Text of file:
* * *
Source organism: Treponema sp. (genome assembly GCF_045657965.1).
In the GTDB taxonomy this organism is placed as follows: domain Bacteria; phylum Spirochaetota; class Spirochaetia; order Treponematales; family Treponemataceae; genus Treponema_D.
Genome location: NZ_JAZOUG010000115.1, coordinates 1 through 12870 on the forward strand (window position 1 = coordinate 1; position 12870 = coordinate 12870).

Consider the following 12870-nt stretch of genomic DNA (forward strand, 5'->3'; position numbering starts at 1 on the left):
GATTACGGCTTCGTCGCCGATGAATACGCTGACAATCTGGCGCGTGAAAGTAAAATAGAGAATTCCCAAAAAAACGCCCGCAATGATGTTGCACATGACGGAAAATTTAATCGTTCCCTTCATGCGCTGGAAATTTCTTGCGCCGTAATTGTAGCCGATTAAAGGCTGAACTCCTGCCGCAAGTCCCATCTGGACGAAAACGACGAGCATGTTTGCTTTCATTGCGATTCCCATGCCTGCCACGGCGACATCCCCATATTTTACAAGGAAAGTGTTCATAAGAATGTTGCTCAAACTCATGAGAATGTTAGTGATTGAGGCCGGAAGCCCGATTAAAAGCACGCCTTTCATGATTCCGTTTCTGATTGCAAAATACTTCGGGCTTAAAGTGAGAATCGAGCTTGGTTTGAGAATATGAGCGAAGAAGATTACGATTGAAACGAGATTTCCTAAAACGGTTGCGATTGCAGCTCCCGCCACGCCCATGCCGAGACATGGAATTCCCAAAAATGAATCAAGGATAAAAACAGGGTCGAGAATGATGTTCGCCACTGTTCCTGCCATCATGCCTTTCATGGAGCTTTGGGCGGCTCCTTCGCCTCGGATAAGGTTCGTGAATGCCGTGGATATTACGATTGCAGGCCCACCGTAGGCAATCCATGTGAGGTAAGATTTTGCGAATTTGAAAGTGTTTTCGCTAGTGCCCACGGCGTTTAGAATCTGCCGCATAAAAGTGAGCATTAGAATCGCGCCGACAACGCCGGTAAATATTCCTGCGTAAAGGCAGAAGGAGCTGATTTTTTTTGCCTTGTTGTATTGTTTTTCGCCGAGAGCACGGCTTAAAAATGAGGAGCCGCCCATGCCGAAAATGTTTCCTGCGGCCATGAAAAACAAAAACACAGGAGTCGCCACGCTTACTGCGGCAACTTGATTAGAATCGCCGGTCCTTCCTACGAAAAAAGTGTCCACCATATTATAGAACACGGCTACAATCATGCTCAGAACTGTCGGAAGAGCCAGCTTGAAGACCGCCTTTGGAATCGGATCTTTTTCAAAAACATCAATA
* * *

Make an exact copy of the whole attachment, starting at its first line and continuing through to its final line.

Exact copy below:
Source organism: Treponema sp. (genome assembly GCF_045657965.1).
In the GTDB taxonomy this organism is placed as follows: domain Bacteria; phylum Spirochaetota; class Spirochaetia; order Treponematales; family Treponemataceae; genus Treponema_D.
Genome location: NZ_JAZOUG010000115.1, coordinates 1 through 12870 on the forward strand (window position 1 = coordinate 1; position 12870 = coordinate 12870).

Consider the following 12870-nt stretch of genomic DNA (forward strand, 5'->3'; position numbering starts at 1 on the left):
GATTACGGCTTCGTCGCCGATGAATACGCTGACAATCTGGCGCGTGAAAGTAAAATAGAGAATTCCCAAAAAAACGCCCGCAATGATGTTGCACATGACGGAAAATTTAATCGTTCCCTTCATGCGCTGGAAATTTCTTGCGCCGTAATTGTAGCCGATTAAAGGCTGAACTCCTGCCGCAAGTCCCATCTGGACGAAAACGACGAGCATGTTTGCTTTCATTGCGATTCCCATGCCTGCCACGGCGACATCCCCATATTTTACAAGGAAAGTGTTCATAAGAATGTTGCTCAAACTCATGAGAATGTTAGTGATTGAGGCCGGAAGCCCGATTAAAAGCACGCCTTTCATGATTCCGTTTCTGATTGCAAAATACTTCGGGCTTAAAGTGAGAATCGAGCTTGGTTTGAGAATATGAGCGAAGAAGATTACGATTGAAACGAGATTTCCTAAAACGGTTGCGATTGCAGCTCCCGCCACGCCCATGCCGAGACATGGAATTCCCAAAAATGAATCAAGGATAAAAACAGGGTCGAGAATGATGTTCGCCACTGTTCCTGCCATCATGCCTTTCATGGAGCTTTGGGCGGCTCCTTCGCCTCGGATAAGGTTCGTGAATGCCGTGGATATTACGATTGCAGGCCCACCGTAGGCAATCCATGTGAGGTAAGATTTTGCGAATTTGAAAGTGTTTTCGCTAGTGCCCACGGCGTTTAGAATCTGCCGCATAAAAGTGAGCATTAGAATCGCGCCGACAACGCCGGTAAATATTCCTGCGTAAAGGCAGAAGGAGCTGATTTTTTTTGCCTTGTTGTATTGTTTTTCGCCGAGAGCACGGCTTAAAAATGAGGAGCCGCCCATGCCGAAAATGTTTCCTGCGGCCATGAAAAACAAAAACACAGGAGTCGCCACGCTTACTGCGGCAACTTGATTAGAATCGCCGGTCCTTCCTACGAAAAAAGTGTCCACCATATTATAGAACACGGCTACAATCATGCTCAGAACTGTCGGAAGAGCCAGCTTGAAGACCGCCTTTGGAATCGGATCTTTTTCAAAAACATCAATA